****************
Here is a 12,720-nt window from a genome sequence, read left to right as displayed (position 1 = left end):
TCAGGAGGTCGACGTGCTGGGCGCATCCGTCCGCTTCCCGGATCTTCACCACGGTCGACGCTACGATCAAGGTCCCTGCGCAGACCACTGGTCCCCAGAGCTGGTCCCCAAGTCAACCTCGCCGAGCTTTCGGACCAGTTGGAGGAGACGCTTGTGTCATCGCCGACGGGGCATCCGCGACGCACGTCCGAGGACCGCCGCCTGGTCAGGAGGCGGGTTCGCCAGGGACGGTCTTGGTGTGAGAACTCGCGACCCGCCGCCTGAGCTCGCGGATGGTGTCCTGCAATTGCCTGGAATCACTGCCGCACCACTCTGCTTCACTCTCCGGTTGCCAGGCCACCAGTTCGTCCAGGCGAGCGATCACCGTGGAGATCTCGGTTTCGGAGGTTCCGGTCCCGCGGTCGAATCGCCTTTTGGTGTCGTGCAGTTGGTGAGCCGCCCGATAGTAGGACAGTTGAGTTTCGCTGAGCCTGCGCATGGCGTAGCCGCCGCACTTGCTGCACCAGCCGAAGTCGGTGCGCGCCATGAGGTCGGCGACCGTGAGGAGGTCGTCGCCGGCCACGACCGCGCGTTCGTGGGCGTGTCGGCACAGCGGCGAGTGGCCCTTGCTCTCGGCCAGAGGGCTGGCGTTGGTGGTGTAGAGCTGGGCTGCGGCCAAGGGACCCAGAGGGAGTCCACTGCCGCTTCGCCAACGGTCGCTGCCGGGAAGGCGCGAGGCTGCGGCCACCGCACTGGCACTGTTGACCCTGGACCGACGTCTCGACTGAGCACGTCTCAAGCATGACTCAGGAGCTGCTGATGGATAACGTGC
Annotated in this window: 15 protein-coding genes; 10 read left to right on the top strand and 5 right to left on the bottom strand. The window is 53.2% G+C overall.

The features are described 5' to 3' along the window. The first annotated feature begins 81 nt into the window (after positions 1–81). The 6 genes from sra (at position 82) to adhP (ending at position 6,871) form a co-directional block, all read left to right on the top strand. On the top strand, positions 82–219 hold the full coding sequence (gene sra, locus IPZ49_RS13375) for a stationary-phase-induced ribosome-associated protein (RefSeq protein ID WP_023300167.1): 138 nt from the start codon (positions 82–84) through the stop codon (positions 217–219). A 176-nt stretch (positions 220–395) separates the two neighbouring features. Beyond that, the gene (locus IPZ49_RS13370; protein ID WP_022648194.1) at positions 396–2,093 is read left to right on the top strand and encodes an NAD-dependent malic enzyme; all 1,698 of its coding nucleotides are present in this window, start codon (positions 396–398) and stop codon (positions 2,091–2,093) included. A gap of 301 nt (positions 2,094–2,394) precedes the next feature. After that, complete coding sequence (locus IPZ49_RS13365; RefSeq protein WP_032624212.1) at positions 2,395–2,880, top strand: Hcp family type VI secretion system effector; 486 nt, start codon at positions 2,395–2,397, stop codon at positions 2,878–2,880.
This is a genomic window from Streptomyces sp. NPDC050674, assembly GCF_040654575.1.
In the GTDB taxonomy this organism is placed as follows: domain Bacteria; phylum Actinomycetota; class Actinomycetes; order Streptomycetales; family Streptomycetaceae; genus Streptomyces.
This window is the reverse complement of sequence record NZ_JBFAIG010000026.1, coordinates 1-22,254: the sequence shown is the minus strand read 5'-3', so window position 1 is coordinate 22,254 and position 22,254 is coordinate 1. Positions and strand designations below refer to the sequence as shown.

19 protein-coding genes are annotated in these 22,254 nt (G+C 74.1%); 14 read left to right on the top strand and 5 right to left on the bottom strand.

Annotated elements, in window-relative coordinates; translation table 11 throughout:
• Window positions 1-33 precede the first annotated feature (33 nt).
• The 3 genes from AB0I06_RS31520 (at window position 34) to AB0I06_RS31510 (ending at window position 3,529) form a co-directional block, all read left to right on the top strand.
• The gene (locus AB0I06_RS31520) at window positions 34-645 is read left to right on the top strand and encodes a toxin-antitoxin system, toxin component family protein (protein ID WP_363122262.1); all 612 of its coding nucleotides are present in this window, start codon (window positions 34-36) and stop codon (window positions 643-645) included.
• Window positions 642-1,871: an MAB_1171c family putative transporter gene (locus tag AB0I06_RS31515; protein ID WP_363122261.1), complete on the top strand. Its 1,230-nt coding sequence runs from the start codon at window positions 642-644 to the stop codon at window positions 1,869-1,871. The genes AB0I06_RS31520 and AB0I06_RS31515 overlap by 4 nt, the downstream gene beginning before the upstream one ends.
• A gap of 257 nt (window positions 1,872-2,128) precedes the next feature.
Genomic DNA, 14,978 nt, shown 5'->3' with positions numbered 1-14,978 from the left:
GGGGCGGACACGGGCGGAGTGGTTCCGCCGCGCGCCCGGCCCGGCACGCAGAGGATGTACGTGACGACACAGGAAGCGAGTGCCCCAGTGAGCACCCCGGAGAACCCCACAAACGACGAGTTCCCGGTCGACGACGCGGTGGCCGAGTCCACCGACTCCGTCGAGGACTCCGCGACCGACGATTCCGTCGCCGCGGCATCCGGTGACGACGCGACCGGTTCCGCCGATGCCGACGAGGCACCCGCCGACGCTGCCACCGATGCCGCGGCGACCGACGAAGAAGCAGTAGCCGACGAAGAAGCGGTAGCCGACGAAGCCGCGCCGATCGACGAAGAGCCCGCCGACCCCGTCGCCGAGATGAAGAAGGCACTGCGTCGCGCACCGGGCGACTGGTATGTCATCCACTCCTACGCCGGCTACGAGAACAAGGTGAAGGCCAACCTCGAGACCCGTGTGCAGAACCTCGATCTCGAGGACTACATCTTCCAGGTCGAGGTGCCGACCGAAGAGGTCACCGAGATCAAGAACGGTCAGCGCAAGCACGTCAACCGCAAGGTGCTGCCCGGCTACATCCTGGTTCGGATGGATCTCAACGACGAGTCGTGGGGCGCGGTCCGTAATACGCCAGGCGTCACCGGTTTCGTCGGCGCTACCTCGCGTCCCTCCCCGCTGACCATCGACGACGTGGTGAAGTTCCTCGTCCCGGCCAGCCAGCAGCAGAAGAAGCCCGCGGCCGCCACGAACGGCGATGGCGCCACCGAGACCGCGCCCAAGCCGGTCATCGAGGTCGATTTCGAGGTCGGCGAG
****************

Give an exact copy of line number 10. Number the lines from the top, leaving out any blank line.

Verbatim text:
• Window positions 1-33 precede the first annotated feature (33 nt).